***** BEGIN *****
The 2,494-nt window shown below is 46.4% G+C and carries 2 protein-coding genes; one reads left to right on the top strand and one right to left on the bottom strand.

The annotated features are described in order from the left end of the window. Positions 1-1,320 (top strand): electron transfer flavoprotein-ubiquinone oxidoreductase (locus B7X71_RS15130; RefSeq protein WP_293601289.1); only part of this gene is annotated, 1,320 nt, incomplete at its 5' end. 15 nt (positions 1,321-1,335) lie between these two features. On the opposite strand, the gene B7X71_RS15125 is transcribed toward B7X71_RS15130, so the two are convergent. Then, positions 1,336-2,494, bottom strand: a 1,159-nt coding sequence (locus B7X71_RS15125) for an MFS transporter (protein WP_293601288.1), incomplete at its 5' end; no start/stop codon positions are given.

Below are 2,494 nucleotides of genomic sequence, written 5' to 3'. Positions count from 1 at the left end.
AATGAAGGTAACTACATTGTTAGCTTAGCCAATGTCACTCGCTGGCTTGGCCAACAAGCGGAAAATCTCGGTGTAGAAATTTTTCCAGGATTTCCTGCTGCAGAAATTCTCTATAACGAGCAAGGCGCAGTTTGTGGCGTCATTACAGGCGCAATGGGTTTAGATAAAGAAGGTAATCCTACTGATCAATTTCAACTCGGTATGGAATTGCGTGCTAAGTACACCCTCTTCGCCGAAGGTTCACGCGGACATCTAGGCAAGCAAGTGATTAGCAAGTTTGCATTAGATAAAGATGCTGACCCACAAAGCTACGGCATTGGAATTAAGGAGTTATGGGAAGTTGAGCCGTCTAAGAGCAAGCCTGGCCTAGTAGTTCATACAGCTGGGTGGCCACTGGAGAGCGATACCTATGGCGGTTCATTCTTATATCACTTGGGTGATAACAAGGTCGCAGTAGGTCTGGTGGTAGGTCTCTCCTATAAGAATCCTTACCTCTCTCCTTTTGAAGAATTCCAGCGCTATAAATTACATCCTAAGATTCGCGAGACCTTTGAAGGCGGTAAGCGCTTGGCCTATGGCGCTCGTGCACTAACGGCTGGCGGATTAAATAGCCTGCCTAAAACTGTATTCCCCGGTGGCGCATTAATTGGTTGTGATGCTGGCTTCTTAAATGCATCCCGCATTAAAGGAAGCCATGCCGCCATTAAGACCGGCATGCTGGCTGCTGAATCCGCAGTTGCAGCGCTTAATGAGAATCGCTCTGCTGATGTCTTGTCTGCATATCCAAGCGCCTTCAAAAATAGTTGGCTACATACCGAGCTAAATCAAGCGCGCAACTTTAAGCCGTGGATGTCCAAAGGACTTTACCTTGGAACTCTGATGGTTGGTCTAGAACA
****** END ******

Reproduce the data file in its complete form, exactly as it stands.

The 2,494-nt window shown below is 46.4% G+C and carries 2 protein-coding genes; one reads left to right on the top strand and one right to left on the bottom strand.

The annotated features are described in order from the left end of the window. Positions 1-1,320 (top strand): electron transfer flavoprotein-ubiquinone oxidoreductase (locus B7X71_RS15130; RefSeq protein WP_293601289.1); only part of this gene is annotated, 1,320 nt, incomplete at its 5' end. 15 nt (positions 1,321-1,335) lie between these two features. On the opposite strand, the gene B7X71_RS15125 is transcribed toward B7X71_RS15130, so the two are convergent. Then, positions 1,336-2,494, bottom strand: a 1,159-nt coding sequence (locus B7X71_RS15125) for an MFS transporter (protein WP_293601288.1), incomplete at its 5' end; no start/stop codon positions are given.

Below are 2,494 nucleotides of genomic sequence, written 5' to 3'. Positions count from 1 at the left end.
AATGAAGGTAACTACATTGTTAGCTTAGCCAATGTCACTCGCTGGCTTGGCCAACAAGCGGAAAATCTCGGTGTAGAAATTTTTCCAGGATTTCCTGCTGCAGAAATTCTCTATAACGAGCAAGGCGCAGTTTGTGGCGTCATTACAGGCGCAATGGGTTTAGATAAAGAAGGTAATCCTACTGATCAATTTCAACTCGGTATGGAATTGCGTGCTAAGTACACCCTCTTCGCCGAAGGTTCACGCGGACATCTAGGCAAGCAAGTGATTAGCAAGTTTGCATTAGATAAAGATGCTGACCCACAAAGCTACGGCATTGGAATTAAGGAGTTATGGGAAGTTGAGCCGTCTAAGAGCAAGCCTGGCCTAGTAGTTCATACAGCTGGGTGGCCACTGGAGAGCGATACCTATGGCGGTTCATTCTTATATCACTTGGGTGATAACAAGGTCGCAGTAGGTCTGGTGGTAGGTCTCTCCTATAAGAATCCTTACCTCTCTCCTTTTGAAGAATTCCAGCGCTATAAATTACATCCTAAGATTCGCGAGACCTTTGAAGGCGGTAAGCGCTTGGCCTATGGCGCTCGTGCACTAACGGCTGGCGGATTAAATAGCCTGCCTAAAACTGTATTCCCCGGTGGCGCATTAATTGGTTGTGATGCTGGCTTCTTAAATGCATCCCGCATTAAAGGAAGCCATGCCGCCATTAAGACCGGCATGCTGGCTGCTGAATCCGCAGTTGCAGCGCTTAATGAGAATCGCTCTGCTGATGTCTTGTCTGCATATCCAAGCGCCTTCAAAAATAGTTGGCTACATACCGAGCTAAATCAAGCGCGCAACTTTAAGCCGTGGATGTCCAAAGGACTTTACCTTGGAACTCTGATGGTTGGTCTAGAACA